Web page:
Several parts of PH to witness annular solar eclipse on Dec. 26

Aileen Cerrudo   •   December 12, 2019   •   711

The annular solar eclipse as seen from Hongdao of Qingdao, eastern China’s Shandong province, 15 January 2010. EPA-EFE/WU HONG

Several parts of the Philippines will be able to witness the annular solar eclipse on December 26, according to PAGASA.

“An annular eclipse happens when the moon is farthest from Earth. Because the moon is farther away from Earth, it seems smaller and does not block the entire view of the sun thus creating a ‘ring of fire’ effect,” according to PAGASA.

The annular eclipse will be observed in the southernmost part of Davao Occidental.

According to PAGASA, the best site of observation is in Balut and Batulaki, Sarangani Island, Davao Occidental while other parts of the country will observe it as partial solar eclipse.

The earliest start of the eclipse will begin at 12:32 p.m. in Manila while it will begin at 12:43 p.m. in Balut Island. —AAC

Free stargazing and more from Feb. 16-22 during National Astronomy Week

Aileen Cerrudo   •   February 14, 2020

In celebration of the 27th National Astronomy Week, the Department of Science and Technology and PAGASA are offering free activities for the public to enjoy.

  1. Free Planetarium shows
  2. Free stargazing and telescoping sessions at the PAGASA Obersvatory
  3. Seminar/Workshop on Astronomy for public science teachers in Cordillera Administrative Division in Baguio City on February 20
  4. Free Mobile Planetarium shows in Baguio City on February 20-21
  5. Star Party Contest for High School level (first come, first serve basis) in Baguio City on February 21-22
  6. Free hand-outs in Astronomy to visiting schools during the event

The free planetarium shows and telescoping sessions will be held at the PAGASA Planetarium and PAGASA Obervatory in Diliman, Quezon City. It will be scheduled on a first come, first serve basis.

Interested parties may contact (02) 8284-0800 loc. 106 for inquiries and reservation purposes.—AAC

LPA affecting Visayas, parts of Mindanao

Marje Pelayo   •   February 6, 2020

MANILA, Philippines – State weather agency PAGASA is monitoring a low-pressure area (LPA) near the southern island of Mindanao.

As of 4:00 a.m. Thursday (February 6), the weather system was located at 705 k.m. east of Davao City.

The trough of the LPA is currently bringing cloudy skies with scattered rainshowers and thunderstorms in areas of Visayas, CARAGA, Northern Mindanao and the entire Davao Region.

Meanwhile, the Northeast Monsoon (Amihan) is seen affecting Luzon particularly Cagayan Valley, Cordillera Administrative Region, Bicol Region, Aurora, and Quezon where cloudy skies with light rains can be observed.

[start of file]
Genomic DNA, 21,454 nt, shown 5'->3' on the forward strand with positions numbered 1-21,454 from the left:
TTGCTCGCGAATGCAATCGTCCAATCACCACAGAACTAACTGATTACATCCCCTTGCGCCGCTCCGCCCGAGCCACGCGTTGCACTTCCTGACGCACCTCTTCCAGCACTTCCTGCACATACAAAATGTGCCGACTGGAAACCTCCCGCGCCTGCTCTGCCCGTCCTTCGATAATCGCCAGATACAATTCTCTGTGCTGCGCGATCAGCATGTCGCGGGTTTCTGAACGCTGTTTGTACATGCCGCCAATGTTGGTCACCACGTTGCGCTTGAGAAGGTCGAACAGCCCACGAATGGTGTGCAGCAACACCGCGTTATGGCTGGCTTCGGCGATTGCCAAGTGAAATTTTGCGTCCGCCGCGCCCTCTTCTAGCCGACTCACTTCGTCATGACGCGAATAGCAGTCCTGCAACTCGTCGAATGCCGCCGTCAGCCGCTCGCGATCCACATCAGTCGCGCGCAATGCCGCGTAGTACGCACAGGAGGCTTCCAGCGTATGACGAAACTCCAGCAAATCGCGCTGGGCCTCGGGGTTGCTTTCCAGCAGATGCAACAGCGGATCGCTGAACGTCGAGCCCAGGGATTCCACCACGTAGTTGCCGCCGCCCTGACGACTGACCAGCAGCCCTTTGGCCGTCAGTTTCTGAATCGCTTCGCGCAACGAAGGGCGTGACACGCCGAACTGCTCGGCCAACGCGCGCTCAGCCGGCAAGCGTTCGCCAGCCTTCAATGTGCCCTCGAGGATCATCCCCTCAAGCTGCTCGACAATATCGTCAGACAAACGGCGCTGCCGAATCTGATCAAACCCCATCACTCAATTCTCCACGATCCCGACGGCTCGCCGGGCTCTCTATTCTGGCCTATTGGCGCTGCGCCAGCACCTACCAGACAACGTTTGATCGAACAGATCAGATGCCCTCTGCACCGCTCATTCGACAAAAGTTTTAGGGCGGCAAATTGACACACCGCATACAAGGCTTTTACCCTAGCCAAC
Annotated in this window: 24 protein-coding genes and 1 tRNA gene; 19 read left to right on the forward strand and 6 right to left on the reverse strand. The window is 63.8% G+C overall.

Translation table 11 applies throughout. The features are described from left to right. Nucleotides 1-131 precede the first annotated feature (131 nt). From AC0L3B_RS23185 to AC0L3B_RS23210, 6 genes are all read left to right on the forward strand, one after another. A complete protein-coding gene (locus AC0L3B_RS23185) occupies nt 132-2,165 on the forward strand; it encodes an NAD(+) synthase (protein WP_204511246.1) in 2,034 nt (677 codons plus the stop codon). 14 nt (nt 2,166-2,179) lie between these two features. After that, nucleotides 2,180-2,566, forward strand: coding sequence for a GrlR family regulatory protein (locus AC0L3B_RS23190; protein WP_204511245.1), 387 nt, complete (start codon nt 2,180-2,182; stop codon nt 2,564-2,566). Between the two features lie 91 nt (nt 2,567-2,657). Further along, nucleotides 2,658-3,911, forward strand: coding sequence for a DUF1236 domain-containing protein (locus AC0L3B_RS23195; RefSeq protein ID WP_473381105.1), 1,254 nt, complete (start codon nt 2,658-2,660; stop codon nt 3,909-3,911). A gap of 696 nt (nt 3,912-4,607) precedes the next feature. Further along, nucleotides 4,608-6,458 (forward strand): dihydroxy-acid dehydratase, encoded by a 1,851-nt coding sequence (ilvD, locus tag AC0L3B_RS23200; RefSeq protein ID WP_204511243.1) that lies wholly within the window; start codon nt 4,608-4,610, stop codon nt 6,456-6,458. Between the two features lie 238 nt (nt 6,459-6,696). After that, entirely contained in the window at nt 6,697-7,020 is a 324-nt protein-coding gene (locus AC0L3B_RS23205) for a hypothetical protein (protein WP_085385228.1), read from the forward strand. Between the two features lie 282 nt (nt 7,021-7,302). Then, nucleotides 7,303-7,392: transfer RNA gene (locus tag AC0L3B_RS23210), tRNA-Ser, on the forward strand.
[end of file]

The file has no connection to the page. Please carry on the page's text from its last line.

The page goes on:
Partly cloudy to cloudy skies with isolated rainshowers will prevail over Metro Manila and the rest of Luzon due to Amihan.

Similar conditions will also be experienced in other areas of Mindanao due to localized thunderstorms.

Rare annular solar eclipse wows spectators across Asia

Marje Pelayo   •   December 26, 2019

MANILA, Philippines – Professional and amateur photographers, astronomy enthusiasts from different countries turned their lenses up to watch the rare annular solar eclipse this year.

In the Philippines, spectators flocked the University of the Philippines Astronomical Observatory in Diliman to have a glimpse of the eclipse.

Despite the cloudy skies, viewers enjoyed the once-in-a-lifetime experience.

“It was interesting,” said Sabrina Gacad, an astronomy enthusiast.

Christina Soriano tagged her children to the viewing deck to personally experience the eclipse.

“Para makita din nila na nangyayari talaga ang solar eclipse (For them to witness the phenomenon that solar eclipse really does happen),” she explained.

The last time the Philippines was able to view an annular solar eclipse was in 1944.

It is a phenomenon when the moon covers the sun’s center leaving the outer edges of the sun visible, thus it is called annulus or the ‘ring of fire.’

In Asia, it was viewed this year in Malaysia, Singapore, India, Indonesia, and the Philippines.

In the Middle East, it was best viewed in Saudi Arabia, Qatar, Oman, Sri Lanka, and the United Arab Emirates, even in the Northern Marianas Islands and Guam.

The next annular solar eclipse will happen 44 years after in 2063. MNP (with details from Rey Pelayo)

Here are some of the images that the netizens captured of the annular solar eclipse:

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